After nearly two years of official silence about one of the most extraordinary and unexpected events in modern Chinese history, Peking has begun to talk about the Tienanmen square riot of April 1976.

A somewhat vague account of the historic demonstration in the official People's Daily and a more forthright eyewitness report in a Hong Kong magazne with Communist backing Mark China's first attempt to discuss publicly an event that is still political dynamite.

The men now in power in Peking want to show sympathy for the rioters, whose suffering after the demonstration still inflames passions in China. But they seem to be wondering if they can safely do so. Tienanmen was, after all, of the few spontaneous political events ever to occur in the nation's tightly organized capital city.

Some men still in power made what were, in hindsight, serious mistakes in dealing with the riot. So the new public recounting of the events of April 5, 1976, also represents one more jab in an undercover sparring match between political factions in Peking.

About 100,000 people, by official count, filled the main square of Tienanmen in central Peking that day to join or watch an unprecedented public protest against official neglect of the memory of Premier Chow En-lai.

Chou, a popular and pragmatic leader, was the hero of veteran party officials like Vice Chairman Teng Hsiao-ping who now make policy in China. But Chou was reviled by the dogmatic Maoists who controlled the Chinese media at the time.

The new accounts say these dogmatists managed to spark the riots by trucking away early in the morning of April 5 the wreaths that had been placed in the square honoring Chou.

By day's end, more than 100 people had been injured, several vehicles burned, at least one building looted and burned and perhaps thousands of people arrested. But the official accounts at the time did not explain what exactly had started the riots or what happened to those arrested.

The lastest issue of the new Hong Kong journal Cheng Ming, apparently published with Peking backing, says that "on the morning of that day, people began to gather at the square. A van equipped with the public address system urged the crowds to disperse. People flocked to the van and questioned the right to take away the wreaths. Protests and arguments soon developed into heated exchanges. Someone shouted: 'Overturn the vehicle.'"

An official who confronted the crowd accused "Premier Chou of being 'the arch capitalist roader in the party.' This enraged the mourners. When he tried to get away and ran toward the Great Hall of the People, many people chased after him. After ascending the steps of the Great Hall, army guards let him enter the building but stopped his pursuers."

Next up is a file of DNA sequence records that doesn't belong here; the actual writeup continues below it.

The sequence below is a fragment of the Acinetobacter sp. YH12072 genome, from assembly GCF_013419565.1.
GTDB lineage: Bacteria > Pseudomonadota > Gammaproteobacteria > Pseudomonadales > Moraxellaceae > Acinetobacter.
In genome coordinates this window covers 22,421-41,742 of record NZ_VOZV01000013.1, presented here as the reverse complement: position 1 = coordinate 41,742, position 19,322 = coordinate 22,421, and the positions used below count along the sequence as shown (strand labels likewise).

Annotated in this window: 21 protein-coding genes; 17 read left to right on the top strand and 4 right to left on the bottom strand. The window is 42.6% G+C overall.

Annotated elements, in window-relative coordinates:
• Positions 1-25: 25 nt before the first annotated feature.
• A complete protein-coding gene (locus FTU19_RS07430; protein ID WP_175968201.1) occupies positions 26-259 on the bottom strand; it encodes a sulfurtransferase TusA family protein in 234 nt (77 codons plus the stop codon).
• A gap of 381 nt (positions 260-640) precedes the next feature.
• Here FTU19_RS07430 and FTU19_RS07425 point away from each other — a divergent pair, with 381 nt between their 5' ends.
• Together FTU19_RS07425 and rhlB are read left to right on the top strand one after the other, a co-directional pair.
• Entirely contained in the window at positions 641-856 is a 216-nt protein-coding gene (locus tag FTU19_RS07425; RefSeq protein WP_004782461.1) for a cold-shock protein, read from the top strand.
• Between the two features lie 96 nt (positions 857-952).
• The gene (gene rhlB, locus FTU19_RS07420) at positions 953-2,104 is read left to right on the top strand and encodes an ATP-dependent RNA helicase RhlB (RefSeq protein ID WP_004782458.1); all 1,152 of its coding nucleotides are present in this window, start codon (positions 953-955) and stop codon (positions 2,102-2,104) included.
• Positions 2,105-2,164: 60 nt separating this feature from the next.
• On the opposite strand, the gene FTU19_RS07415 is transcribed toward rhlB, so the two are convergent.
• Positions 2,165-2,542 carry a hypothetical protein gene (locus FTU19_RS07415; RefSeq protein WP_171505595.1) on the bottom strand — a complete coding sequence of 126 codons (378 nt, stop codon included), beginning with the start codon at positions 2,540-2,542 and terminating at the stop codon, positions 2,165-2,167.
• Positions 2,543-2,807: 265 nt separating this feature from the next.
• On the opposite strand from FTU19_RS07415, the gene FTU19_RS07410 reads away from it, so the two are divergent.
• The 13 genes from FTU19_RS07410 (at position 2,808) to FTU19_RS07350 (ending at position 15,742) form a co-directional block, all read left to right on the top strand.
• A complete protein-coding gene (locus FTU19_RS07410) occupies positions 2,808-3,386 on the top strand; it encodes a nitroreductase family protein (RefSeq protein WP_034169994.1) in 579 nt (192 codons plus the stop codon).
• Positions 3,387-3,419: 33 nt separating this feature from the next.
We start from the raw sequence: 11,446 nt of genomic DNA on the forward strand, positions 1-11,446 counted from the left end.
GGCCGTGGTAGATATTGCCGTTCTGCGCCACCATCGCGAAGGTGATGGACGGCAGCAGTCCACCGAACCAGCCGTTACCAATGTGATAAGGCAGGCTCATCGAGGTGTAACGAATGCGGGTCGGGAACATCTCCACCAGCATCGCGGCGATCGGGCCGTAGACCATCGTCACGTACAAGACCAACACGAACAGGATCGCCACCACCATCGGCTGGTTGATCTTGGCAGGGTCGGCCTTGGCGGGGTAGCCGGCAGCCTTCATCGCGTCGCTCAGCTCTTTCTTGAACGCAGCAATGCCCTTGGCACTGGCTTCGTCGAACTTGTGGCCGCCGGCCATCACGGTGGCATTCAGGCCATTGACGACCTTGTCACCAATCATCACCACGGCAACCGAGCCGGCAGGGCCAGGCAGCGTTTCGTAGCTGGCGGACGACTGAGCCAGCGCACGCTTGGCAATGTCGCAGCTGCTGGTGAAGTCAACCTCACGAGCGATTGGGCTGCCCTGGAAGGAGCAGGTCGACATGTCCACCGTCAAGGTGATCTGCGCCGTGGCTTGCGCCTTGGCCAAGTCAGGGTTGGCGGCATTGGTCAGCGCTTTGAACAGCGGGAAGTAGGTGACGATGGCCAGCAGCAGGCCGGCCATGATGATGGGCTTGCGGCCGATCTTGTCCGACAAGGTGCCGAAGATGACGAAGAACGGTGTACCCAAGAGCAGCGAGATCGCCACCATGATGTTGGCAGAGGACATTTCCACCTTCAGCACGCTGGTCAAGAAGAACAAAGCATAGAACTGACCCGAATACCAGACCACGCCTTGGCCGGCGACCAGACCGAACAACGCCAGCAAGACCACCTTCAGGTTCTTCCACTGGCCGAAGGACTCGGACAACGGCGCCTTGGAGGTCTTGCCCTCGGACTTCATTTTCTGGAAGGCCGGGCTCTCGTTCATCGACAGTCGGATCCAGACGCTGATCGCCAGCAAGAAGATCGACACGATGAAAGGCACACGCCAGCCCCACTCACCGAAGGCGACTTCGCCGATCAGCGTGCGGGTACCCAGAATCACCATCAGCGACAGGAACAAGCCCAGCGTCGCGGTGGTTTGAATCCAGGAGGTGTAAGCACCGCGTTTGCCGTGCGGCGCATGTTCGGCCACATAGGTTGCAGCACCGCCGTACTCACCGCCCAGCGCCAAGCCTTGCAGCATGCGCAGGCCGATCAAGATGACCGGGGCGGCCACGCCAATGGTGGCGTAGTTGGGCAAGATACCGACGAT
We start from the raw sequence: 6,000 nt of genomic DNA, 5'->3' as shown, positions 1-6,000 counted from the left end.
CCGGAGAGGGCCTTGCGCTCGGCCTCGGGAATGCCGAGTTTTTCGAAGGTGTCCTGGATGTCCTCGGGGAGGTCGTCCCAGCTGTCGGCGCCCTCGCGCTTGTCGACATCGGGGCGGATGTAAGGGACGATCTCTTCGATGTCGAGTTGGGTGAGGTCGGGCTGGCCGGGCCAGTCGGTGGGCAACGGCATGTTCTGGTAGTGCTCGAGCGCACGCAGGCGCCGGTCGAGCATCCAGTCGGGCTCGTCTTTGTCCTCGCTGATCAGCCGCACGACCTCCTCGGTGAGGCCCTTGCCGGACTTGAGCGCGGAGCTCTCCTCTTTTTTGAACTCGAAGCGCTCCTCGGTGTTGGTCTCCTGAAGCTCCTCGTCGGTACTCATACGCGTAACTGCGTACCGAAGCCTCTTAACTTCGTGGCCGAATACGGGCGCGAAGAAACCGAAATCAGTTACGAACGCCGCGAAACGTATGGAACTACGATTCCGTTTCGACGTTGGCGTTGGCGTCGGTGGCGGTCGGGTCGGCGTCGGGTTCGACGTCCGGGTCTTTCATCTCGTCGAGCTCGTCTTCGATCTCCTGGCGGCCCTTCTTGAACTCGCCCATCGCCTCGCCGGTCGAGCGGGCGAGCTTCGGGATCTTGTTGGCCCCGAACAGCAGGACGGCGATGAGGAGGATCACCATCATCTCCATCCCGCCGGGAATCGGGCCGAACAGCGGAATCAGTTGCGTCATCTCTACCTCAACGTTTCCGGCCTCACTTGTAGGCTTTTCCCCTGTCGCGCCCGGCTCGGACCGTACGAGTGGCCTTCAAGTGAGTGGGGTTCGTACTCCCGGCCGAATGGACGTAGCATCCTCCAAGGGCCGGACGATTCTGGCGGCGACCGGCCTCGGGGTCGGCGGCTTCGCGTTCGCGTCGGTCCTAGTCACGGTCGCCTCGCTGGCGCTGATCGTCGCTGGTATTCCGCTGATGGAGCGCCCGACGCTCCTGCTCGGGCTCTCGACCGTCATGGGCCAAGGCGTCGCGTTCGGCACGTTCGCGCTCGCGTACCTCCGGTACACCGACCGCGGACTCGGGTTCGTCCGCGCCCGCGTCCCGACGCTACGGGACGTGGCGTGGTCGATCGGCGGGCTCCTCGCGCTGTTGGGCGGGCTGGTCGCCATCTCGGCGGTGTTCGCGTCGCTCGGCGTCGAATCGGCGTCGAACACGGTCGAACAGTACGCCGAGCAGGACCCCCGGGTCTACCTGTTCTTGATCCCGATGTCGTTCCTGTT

In a sign of the lingering resentment toward Shanghai, where the dogmatists had their base of support and where people speak with what is to Peking ears a heavy accent, the Cheng Ming writer said another official emerged and yelled in a "heavy accent," "Who among you dares to seek entry? What place is this? Get out of here, all of you!"

"Judicial police," including "hooligans, teddy boys and the like from Shanghai' soon appeared to try to quell the disturbance, the account said.

It repeated a broadcast, calling for order, made that day by Peking Mayor Wu Teh. Wu is one of those officials thought to be under fire for his Tienanmen role. He is not named in the Cheng Ming account, but he is quoted as calling Teng Hsiao-ping, since restored to great power, "an unrepentant capitalist roader." Foreigners say Wu did not actually mention Teng by name and the vice premier was only identified in versions of the speech printed in the press two days later, when Teng was vaguely blamed for the riot and officially removed from all his posts.

The account praised two current leaders, Yeh Chien-ying and Li Hsien-nien, for declining to pursue the investigation of the riot, but indirectly criticized the current Peking army commander, Chen Hsi-lien, for participating in that investigation.

People's Daily revealed the fate of some of the rioters in a long account of efforts to honor Chou by students at Peking's Tsinghua University. The article does not mention the Tienanmen incident by name but it is clear from the context that it is the event which led to the punishment of a group of university students who prepared a white paper flower in memory of Chou.

"One of them was arrested and later released, three where jailed and the rest were criticized and struggled against. It was incredible that those of the younger generation who were brought up to live under the red flag were suffering under a fascist dictatorship," the newspaper said.

Both articles said all those unjustly imprisoned for their part in the riots were released six months later, when Teng's admirers overthrew the dogmatists and began to restore his and Chou's good name. There have been no such demonstrations since. But now that it has happened once, in the constantly shifting political winds of China, many Chinese think it could happen again.